Few outside Visakhapatnam would have heard of Jitendra Das Maganti. But come September, the promoter of the 25-year-old SevenHills Hospitals in the coastal town, is set to enter the who's who list of the Indian healthcare industry.
Maganti is setting up Asia's largest hospital near the Mumbai international airport with 1,500 beds in partnership with the Bombay Municipal Corporation. The first phase, costing Rs 1,000 crore (Rs 10 billion), will have a built-up area of 2 million square feet.
With entrepreneurs like Maganti drawing up aggressive plans, India has added 10,000 to 15,000 beds every year over the past five years.
Still, said Wockhardt Hospitals CEO Vishal Bali, this was grossly inadequate considering the population and poor healthcare spending by the government. Pradip Kanakia, head of markets and healthcare services, KPMG, agreed: "The availability of hospital beds in our country is just over 0.7 per 1,000 people currently, against the world average of 4." The huge potential is a big draw for all the private players. KPMG estimates the Indian healthcare industry to double in value to Rs 70,000 crore (Rs 700 billion) by 2012 and more than quadruple by 2017.
Large hospital chains like Apollo, Fortis Healthcare, Wockhardt, Max Healthcare and regional players like the Manipal Group in the South and Emami in the North East have already made large healthcare infrastructure in various metros, Tier-II and Tier-III cities with advanced medical care facilities.
The returns have been better than expectations. Apollo Hospitals, the largest hospital chain in Asia with 7,500 beds, doubled its profits with revenue growth of over Rs 100 crore (Rs 1 billion) for the first quarter of 2009-10.
The chain, which has cash reserves of close to Rs 3,800 crore (Rs 38 billion), has aggressive plans to add another 1,600 beds within the next two years. Apollo is growing at close to 25 per cent. "We have been growing at 54 per cent every year for the past five years and have posted profits consecutively for the last five quarters," said Fortis CEO Bhavdeep Singh.
The chain, which currently runs 29 hospitals with 3,300 beds, targets to almost double that number by 2012 in about 40 hospitals with an investment plan of over Rs 2,500 crore (Rs 25 billion).
Wockhardt Hospitals, now a chain of 12 hospitals, is also growing at about 25 per cent for the past five years.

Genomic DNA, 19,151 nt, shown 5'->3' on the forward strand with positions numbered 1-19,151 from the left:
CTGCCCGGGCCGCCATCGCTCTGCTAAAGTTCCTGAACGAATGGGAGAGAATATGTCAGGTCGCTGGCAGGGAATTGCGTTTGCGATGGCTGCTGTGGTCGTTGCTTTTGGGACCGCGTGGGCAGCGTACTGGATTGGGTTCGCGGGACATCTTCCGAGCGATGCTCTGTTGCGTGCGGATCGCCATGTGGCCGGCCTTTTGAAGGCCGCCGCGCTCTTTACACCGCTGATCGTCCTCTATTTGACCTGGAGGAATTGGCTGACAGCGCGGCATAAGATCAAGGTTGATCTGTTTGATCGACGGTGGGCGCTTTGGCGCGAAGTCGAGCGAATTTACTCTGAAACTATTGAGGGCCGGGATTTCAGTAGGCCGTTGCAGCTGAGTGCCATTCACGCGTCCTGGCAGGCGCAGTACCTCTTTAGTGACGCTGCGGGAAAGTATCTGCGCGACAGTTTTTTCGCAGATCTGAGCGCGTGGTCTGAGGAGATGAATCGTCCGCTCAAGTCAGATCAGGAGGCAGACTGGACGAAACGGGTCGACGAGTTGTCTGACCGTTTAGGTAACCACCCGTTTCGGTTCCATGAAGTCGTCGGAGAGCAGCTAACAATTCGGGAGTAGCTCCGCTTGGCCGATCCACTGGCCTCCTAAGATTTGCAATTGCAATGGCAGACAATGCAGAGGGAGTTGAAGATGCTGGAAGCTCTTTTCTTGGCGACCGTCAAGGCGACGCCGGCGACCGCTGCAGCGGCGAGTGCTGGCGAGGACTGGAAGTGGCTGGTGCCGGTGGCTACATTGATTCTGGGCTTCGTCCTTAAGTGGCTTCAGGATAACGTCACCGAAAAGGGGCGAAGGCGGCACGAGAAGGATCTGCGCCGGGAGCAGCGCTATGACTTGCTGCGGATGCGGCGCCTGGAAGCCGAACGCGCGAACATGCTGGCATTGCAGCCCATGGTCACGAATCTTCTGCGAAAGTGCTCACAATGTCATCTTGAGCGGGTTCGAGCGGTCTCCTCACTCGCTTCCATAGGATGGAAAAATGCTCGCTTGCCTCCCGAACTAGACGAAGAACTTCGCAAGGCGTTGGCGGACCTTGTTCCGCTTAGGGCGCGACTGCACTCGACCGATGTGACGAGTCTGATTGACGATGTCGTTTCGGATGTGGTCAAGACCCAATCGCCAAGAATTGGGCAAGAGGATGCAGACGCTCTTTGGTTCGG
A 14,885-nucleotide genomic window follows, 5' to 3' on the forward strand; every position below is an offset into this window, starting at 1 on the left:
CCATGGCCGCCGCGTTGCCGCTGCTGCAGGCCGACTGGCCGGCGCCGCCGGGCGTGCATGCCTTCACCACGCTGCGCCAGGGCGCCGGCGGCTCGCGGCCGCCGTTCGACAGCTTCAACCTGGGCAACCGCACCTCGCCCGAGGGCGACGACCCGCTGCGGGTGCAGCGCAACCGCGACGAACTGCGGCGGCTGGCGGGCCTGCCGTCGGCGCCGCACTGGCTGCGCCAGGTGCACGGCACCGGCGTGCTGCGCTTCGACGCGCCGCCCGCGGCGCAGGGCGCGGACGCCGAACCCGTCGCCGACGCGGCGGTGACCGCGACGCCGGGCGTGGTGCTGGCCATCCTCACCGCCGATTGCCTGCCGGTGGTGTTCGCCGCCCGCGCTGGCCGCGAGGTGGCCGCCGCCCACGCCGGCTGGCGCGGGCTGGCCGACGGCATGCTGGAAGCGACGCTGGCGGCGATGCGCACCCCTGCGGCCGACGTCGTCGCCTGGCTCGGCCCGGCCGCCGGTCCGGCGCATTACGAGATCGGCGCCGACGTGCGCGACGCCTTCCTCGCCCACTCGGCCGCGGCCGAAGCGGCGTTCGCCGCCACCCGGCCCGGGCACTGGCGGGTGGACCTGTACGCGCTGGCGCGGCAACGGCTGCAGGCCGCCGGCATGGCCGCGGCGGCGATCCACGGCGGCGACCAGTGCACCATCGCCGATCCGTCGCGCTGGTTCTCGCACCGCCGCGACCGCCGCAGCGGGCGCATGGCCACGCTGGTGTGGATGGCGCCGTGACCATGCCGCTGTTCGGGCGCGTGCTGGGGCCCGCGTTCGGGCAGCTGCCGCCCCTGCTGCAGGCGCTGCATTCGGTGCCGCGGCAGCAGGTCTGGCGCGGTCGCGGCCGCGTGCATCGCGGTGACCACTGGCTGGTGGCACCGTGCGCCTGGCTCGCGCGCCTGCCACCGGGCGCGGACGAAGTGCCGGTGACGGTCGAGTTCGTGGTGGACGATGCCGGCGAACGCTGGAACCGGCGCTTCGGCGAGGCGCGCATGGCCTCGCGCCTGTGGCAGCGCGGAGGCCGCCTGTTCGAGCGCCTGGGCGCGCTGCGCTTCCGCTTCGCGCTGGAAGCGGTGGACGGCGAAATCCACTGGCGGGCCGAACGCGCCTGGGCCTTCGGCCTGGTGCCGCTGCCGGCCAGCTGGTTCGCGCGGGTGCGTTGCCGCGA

Investment in a tertiary care facility is estimated at an average Rs 60-65 lakh (Rs 6-6.5 million) per bed and that for a secondary care hospital, about Rs 20-25 lakh (Rs 2-2.5 million). Break-even on the investment can happen within 36 to 48 months.
Real estate constitutes about 40 per cent of the cost of a new project in large cities. So, many healthcare providers have begun to look at Tier-II and Tier-III cities in a major way. Fortis Managing Director Shivinder Mohan Singh said while it could take four to five years for a 250-300 bed hospital to break even in Tier-II or Tier-III cities, his company could make profits much earlier due to operational efficiencies.
The private players are planning huge facilities like medicities of 1,000-1,500 beds with numerous specialties under one roof, instead of the normal 200-300 bed hospitals. Fortis is setting up its flagship project, Fortis International Institute of Medical Sciences, at Gurgaon with an investment of close to Rs 1,000 crore (Rs 10 billion). The first phase will take off by 2010 with 250-400 beds.
Medanta, a medicity with 1,250-bed super specialty tertiary care hospital promoted by noted cardiac surgeon Naresh Trehan, is also coming up in Gurgaon. This project is expected to commence operations from October 1.
In Mumbai, two large projects are being rolled out, the Anil Ambani Group promoted Kokilaben Dhirubhai Ambani Hospital and SevenHills Hospitals, both in Andheri.
Kokilaben Dhirubhai Ambani Hospital is planned as a 750-bed tertiary care hospital with one of the most modern healthcare facilities in Asia and the first phase is already operational.